You’ve probably noticed that we mention that all of our coffee is ‘specialty-grade’.

Yep… We say it a lot.

For those curious as to what it actually means and how it translates to better coffee in your cup, this article is for you.

(Keep in mind this is after we’ve sourced the coffee. You can read more about our process for that here.)

Ok! Let's dive in:
Why We Grade Our Coffee


Quality assurance is an essential aspect to the way we run our business.

The purpose of evaluating each of our coffees to ensure it meets a certain standard, every single time, and so we can be confident that you, the consumer, are getting what you paid for and be compelled to say:

“Wow, that’s some damn good coffee”

Having a set standard makes the subjective become objective.

Grading coffees helps ensure:

  • Quality (and determines imperfections)
  • Consistency, and
  • Allows us to better profile and combine coffees for exotic (and delicious) flavours

If a coffee makes the grade, a rigorous process as we’ll explain next, it has a much fuller and complex taste with little to no defects compared to non-specialty coffee.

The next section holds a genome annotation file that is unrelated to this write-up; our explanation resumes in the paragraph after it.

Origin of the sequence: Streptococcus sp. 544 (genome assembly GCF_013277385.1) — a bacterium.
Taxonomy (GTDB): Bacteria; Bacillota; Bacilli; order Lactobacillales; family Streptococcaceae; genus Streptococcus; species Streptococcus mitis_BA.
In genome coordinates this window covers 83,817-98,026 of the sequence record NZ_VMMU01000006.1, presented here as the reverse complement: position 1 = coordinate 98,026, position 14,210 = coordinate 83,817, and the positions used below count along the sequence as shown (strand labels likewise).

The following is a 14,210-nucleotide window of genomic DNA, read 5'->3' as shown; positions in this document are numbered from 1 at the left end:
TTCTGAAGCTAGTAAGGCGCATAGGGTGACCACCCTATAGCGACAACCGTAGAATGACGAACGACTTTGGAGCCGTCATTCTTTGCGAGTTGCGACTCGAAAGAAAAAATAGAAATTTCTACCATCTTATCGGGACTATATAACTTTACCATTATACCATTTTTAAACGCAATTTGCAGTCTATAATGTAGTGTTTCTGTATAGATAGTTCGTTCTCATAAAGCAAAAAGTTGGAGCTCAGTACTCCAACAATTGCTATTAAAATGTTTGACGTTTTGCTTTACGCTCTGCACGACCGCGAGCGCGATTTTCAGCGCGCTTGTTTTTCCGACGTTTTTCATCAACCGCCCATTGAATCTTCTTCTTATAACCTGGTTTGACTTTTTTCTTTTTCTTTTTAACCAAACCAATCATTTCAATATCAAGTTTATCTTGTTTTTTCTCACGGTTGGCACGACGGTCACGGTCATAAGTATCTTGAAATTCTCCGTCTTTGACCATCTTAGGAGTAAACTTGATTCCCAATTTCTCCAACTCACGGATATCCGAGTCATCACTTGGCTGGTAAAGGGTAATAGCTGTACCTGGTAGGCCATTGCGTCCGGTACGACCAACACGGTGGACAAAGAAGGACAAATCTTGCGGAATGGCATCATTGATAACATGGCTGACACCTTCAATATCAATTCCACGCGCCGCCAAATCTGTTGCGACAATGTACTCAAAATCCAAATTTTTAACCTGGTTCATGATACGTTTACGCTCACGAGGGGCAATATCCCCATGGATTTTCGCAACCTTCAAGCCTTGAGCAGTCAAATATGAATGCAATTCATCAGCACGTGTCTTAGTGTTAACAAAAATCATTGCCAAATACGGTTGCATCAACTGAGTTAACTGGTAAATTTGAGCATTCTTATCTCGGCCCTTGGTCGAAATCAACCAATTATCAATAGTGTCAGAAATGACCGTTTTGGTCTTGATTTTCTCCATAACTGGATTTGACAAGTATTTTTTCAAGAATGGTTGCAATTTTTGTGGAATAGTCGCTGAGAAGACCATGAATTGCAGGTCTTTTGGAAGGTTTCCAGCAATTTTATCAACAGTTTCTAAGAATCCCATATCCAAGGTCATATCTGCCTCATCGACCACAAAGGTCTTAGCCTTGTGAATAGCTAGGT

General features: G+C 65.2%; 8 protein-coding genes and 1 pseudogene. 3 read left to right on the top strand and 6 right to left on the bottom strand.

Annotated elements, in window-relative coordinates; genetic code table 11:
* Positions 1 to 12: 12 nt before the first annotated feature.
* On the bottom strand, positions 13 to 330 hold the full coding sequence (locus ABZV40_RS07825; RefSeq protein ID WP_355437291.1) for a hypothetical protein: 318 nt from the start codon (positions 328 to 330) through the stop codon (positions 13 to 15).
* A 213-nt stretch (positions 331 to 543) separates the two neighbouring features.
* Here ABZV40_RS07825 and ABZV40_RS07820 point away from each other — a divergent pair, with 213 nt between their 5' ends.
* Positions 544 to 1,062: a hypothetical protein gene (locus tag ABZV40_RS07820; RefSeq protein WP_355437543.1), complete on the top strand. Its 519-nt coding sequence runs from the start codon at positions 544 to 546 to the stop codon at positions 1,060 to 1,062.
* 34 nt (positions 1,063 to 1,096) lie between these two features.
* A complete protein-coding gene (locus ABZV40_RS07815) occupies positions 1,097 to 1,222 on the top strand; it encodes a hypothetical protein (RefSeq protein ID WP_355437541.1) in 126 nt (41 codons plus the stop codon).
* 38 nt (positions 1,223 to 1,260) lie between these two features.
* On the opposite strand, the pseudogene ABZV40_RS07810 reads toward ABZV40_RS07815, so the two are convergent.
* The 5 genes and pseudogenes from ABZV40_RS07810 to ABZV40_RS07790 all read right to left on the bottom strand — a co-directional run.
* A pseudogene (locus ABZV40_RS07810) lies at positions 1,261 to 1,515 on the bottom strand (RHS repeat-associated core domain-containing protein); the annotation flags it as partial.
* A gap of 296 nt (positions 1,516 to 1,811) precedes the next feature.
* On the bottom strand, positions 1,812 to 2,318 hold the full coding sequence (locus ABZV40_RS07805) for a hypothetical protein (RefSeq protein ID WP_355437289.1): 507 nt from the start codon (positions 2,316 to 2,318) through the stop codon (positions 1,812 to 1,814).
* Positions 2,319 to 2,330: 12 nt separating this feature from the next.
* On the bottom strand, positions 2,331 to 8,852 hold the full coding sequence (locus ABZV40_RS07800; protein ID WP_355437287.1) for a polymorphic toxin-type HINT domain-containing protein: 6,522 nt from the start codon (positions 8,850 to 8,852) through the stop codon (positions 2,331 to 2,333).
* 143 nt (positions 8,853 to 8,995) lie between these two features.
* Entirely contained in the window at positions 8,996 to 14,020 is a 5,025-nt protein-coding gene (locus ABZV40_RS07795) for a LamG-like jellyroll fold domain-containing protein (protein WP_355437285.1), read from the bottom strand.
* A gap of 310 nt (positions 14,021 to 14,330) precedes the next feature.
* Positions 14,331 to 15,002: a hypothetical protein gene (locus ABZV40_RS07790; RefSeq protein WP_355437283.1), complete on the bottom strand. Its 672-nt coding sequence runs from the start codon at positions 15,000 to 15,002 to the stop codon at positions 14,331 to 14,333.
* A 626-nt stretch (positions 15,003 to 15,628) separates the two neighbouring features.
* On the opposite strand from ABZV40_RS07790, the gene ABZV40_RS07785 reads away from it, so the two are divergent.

Oh and specialty coffee should not be confused with 'gourmet’ or ‘premium’ coffee. The latter being marketing terms with no defined standards.

Thank you, Wikipedia.

(If you want to learn more about what makes specialty coffee so special, then click here.)
Our Grading Process


For this we turn to the Specialty Coffee Association of America’s cupping protocol (a fancy way of saying coffee tasting).



These guys are the real deal.

They set the worldwide standard to determine all coffee lucky enough to be considered specialty.

Our coffee is graded across nine areas.

Check out our example below using our Costa Rican bean:




Each cupping session takes around 30 minutes.


Repeat this process twice.

And do it across three different coffee experts and average the scores using the SCAA criteria...

Which looks something like this:


That’s six individual cuppings just for a single coffee!

We follow this process with every single one of our coffees. If it manages to meet the specialty grade criteria, then and only then do we consider offering it to you.

What is the specialty grade?

Any coffee with a cupping score equal to 80 or above can be classed as specialty.




And that's a wrap, folks.

We hope you enjoyed this little insight into our world and prompts you to think next time you see labels like gourmet and premium on your coffee..

"Does this actually mean anything?"